The trouble began when JP and I met Lucy, and I suppose he and I should feel responsible for what followed. But frankly if it hadn't been for the dead attaché, we wouldn't have met her, we wouldn't have become friends, and she would have gone on to one of those posh colleges and married some rich bastard as the rest of her sort do. But you know something? I sure as hell don't feel responsible. If someone ought to take the rap, blame it on those cloak-and-dagger games that governments play.
In truth, none of us was particularly surprised to learn that the kidnapped diplomat had turned up dead. We all grew up with the idea that diplomats are fairly easily sacrificed pawns in the dirty-tricks games everyone likes to call international politics. I mean you try to keep your lot safe and alive, but if a few get knocked off, well, things happen. Nature of the game and all that.
It was an evening like any other: my parents bathed the baby, while my sister and I watched television. "Could you bring me an extra towel," my mum called out, sticking her head out of the bathroom. That was the code.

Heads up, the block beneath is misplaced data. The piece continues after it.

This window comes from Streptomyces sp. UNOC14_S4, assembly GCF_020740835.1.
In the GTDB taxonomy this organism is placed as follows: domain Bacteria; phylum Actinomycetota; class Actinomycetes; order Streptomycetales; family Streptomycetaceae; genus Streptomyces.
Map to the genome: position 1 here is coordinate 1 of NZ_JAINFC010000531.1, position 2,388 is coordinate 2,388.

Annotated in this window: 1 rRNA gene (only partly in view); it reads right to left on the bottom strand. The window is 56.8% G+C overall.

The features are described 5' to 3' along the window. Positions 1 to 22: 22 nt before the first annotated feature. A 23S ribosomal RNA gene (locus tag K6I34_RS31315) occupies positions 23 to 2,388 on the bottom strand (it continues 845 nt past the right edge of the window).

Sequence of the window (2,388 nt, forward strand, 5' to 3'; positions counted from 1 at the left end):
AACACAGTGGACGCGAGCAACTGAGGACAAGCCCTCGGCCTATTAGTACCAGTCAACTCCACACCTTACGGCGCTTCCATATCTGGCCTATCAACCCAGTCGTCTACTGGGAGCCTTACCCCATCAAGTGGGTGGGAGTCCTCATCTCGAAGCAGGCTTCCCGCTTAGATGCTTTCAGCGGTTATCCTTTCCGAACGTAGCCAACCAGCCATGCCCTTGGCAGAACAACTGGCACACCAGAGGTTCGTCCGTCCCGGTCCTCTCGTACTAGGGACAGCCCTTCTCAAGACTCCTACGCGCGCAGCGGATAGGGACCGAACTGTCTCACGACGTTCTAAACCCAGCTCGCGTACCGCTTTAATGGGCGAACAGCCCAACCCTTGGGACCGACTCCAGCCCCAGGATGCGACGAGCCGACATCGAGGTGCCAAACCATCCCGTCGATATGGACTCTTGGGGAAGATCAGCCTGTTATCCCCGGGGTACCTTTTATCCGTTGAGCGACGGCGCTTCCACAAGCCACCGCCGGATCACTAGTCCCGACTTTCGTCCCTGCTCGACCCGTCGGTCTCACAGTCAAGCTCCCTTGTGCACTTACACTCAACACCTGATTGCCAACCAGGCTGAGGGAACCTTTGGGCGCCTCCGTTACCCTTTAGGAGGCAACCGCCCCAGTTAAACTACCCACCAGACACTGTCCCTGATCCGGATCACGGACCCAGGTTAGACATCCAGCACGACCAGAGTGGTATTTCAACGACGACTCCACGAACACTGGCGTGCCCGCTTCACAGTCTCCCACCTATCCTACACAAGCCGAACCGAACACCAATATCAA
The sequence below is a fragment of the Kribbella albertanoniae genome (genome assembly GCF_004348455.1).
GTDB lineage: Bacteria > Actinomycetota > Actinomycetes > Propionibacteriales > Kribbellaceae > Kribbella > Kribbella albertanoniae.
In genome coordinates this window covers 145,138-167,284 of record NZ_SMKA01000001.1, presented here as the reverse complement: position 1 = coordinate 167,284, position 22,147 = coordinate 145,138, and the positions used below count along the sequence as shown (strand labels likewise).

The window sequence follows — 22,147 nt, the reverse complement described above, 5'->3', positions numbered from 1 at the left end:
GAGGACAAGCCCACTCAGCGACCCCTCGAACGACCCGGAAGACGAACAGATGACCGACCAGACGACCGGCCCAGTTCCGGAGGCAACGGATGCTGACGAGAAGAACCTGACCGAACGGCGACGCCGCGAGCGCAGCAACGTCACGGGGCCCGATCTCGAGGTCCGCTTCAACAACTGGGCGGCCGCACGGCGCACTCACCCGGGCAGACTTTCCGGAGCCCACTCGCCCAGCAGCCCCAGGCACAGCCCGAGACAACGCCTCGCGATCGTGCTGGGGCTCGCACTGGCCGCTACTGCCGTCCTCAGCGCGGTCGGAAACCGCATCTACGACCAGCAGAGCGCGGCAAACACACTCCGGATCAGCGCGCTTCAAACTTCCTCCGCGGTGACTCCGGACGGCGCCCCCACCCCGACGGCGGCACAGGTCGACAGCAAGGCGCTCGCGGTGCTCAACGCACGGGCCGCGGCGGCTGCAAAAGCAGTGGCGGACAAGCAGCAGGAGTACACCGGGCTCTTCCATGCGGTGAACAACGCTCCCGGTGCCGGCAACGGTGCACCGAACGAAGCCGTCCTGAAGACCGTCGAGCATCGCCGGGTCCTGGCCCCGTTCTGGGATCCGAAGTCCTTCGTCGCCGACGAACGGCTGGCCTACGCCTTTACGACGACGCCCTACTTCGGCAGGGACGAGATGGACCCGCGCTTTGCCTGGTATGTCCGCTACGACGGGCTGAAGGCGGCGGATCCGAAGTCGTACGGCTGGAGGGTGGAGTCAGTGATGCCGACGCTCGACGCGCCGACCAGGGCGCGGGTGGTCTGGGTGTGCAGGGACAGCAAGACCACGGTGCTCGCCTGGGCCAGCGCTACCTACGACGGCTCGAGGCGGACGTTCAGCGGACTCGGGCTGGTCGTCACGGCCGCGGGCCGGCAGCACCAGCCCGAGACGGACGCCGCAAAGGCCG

All our family conversations happened in the bathroom, in urgent whispers as the taps ran full blast and my baby brother squealed and splashed in the water. Lucky he enjoyed water – he must have been the single most bathed kid in the world. (That kid also spent much of his childhood being photographed against strategic installations. I can just imagine some hotshot general using a red laser pointer, tracing the nuclear power plant in the background, and triangulating the target from the baby smiling in the corner.)
We all knew this was the second dead diplomat in a couple of months, and nebulous threats were emanating nearly daily from shadowy groups against diplomatic staff from all nations. The only rule seemed to be that if your country wasn't the one paying the assassin, you made a fair target.